- Collective bargaining: Freedom of association and collective bargaining are fundamental labour rights allowing workers to avoid exploitation, and are established in the ILO Constitution and reaffirmed by the 1998 ILO Declaration on Fundamental Principles and Rights at Work. Unionisation helps to prevent abuses of human rights and of fundamental labour rights, which are allegedly common in some segments of the platform economy.
- Mobility for workers: The new social contract should also support labour market transition for individuals who switch jobs, start a company or decide to close it down. In this way we can further increase the benefits from flexibility and promote labour market dynamism.
- Preserving the dignity of workers: Firms have a right, in the interest of efficiency, to monitor the performance of their employees, but this cannot be at the expense of turning the workplace into a surveillance state where fundamental privacy rights are violated.
Cherry, M. and A. Aloisi (2018) ‘A Critical Examination of A Third Employment Category for On-Demand Work’, in N. Davidson, M. Finck and J. Infranca (eds) Cambridge Handbook on the Law of the Sharing Economy, Cambridge University Press.
Codagnone, C., F. Abadie and D. Biagi (2016) The Future of Work in the “Sharing Economy” – Market Efficiency and Equitable Opportunities or Unfair Precarisation? JRC Science for Policy Report, Publications Office of the European Union.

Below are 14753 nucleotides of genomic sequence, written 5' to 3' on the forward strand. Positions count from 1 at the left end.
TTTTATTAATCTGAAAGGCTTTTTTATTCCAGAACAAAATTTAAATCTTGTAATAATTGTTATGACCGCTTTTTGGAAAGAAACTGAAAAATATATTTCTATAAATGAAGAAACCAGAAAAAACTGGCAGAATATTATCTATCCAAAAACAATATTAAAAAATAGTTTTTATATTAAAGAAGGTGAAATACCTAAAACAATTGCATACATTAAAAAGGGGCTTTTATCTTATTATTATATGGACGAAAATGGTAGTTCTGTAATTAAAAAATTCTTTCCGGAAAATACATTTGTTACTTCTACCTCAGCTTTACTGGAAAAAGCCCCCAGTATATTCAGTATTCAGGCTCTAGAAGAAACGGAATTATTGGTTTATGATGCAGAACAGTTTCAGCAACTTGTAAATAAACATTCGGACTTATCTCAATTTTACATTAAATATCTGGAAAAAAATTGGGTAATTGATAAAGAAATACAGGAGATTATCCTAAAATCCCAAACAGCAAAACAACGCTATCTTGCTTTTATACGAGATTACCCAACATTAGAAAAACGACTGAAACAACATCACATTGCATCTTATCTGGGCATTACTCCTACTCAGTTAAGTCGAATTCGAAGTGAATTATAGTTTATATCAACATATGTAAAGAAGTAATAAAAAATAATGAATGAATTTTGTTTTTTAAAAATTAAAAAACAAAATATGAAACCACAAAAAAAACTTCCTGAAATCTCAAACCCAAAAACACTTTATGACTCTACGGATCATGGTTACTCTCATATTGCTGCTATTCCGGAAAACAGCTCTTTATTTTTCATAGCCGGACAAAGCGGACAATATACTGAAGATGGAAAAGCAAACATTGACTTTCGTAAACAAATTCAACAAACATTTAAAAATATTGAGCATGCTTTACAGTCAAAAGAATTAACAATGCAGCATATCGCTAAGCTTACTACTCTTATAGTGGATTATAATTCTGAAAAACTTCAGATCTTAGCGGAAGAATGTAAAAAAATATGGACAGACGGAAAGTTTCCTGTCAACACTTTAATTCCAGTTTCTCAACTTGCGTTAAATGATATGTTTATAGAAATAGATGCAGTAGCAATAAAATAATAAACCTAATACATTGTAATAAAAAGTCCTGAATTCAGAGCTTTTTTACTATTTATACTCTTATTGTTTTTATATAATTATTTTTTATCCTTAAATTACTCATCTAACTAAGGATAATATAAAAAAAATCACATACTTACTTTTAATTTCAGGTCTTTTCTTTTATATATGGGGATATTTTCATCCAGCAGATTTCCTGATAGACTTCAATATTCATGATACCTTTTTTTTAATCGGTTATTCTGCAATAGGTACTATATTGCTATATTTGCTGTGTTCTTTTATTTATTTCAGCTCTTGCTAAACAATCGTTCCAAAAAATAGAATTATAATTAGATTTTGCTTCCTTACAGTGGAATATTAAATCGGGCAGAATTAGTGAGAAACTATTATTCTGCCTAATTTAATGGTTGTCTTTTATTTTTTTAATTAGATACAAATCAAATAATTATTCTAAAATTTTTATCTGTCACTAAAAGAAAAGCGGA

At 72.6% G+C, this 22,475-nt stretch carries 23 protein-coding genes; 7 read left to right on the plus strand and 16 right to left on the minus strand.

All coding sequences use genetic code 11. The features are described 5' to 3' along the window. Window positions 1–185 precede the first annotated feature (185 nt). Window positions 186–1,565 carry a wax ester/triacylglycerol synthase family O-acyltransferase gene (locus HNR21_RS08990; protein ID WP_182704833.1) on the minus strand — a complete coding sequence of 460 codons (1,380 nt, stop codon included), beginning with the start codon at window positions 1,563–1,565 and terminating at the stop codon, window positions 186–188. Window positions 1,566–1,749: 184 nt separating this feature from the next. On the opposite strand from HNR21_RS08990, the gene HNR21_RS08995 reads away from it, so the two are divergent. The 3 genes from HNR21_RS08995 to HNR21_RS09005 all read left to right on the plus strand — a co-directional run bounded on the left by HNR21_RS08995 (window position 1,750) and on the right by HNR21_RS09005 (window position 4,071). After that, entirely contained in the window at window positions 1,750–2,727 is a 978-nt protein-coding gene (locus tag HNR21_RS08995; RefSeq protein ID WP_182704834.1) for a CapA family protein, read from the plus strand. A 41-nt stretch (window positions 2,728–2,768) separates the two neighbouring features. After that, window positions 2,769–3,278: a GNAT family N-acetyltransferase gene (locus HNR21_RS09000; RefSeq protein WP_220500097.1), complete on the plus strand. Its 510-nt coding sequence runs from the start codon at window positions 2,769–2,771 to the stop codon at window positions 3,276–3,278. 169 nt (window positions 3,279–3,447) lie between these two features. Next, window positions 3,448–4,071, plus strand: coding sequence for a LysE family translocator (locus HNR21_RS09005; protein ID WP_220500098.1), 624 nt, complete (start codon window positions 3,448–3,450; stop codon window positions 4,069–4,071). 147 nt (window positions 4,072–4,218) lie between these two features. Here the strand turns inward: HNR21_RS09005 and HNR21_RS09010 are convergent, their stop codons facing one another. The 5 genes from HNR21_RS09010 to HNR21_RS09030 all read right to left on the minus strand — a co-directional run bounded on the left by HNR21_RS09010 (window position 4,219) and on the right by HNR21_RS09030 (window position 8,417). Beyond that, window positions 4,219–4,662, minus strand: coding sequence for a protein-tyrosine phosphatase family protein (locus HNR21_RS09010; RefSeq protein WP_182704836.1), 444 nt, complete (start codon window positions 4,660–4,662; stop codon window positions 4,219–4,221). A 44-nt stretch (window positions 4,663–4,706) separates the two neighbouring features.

De Stefano, V. and A. Aloisi (2018) Fundamental Labour Rights, Platform Work and Human-Rights Protection of Non-Standard Workers, Bocconi Legal Studies Research Paper Series Number 1, Universita Bocconi, Angelo Straffa Department of Legal Studies.
Forde, C., M. Stuart, S. Joyce, L. Oliver, D. Valizade, G. Alberti, K. Hardy, V. Trappmann, C. Umney and C. Carson (2017) The Social Protection of Workers in the Platform Economy, Study for the EMPL Committee, European Parliament.
Huws, U., N.H. Spencer, D.S. Syrdal and K. Holts (2017) Work in the European Gig Economy: Research Results from the UK, Sweden, Germany, Austria, the Netherlands, Switzerland and Italy, European Foundation for Progressive Studies, UNI Europa and University of Hertfordshire.
Pesole, A., M.C. Urz. Brancati, E. Fern.ndez-Mac.as, F. Biagi and I. Gonz.lez V.zquez (2018) Platform Workers in Europe, JRC Science for Policy Report, Luxembourg: Publications Office of the European Union
Petropoulos, G., J. S. Marcus, N. Moes and E. Bergamini (2019) Digitalisation and the European Welfare States, Bruegel Blueprint Series, Volume 30.
 This blog post is based on Petropoulos et al. (2019).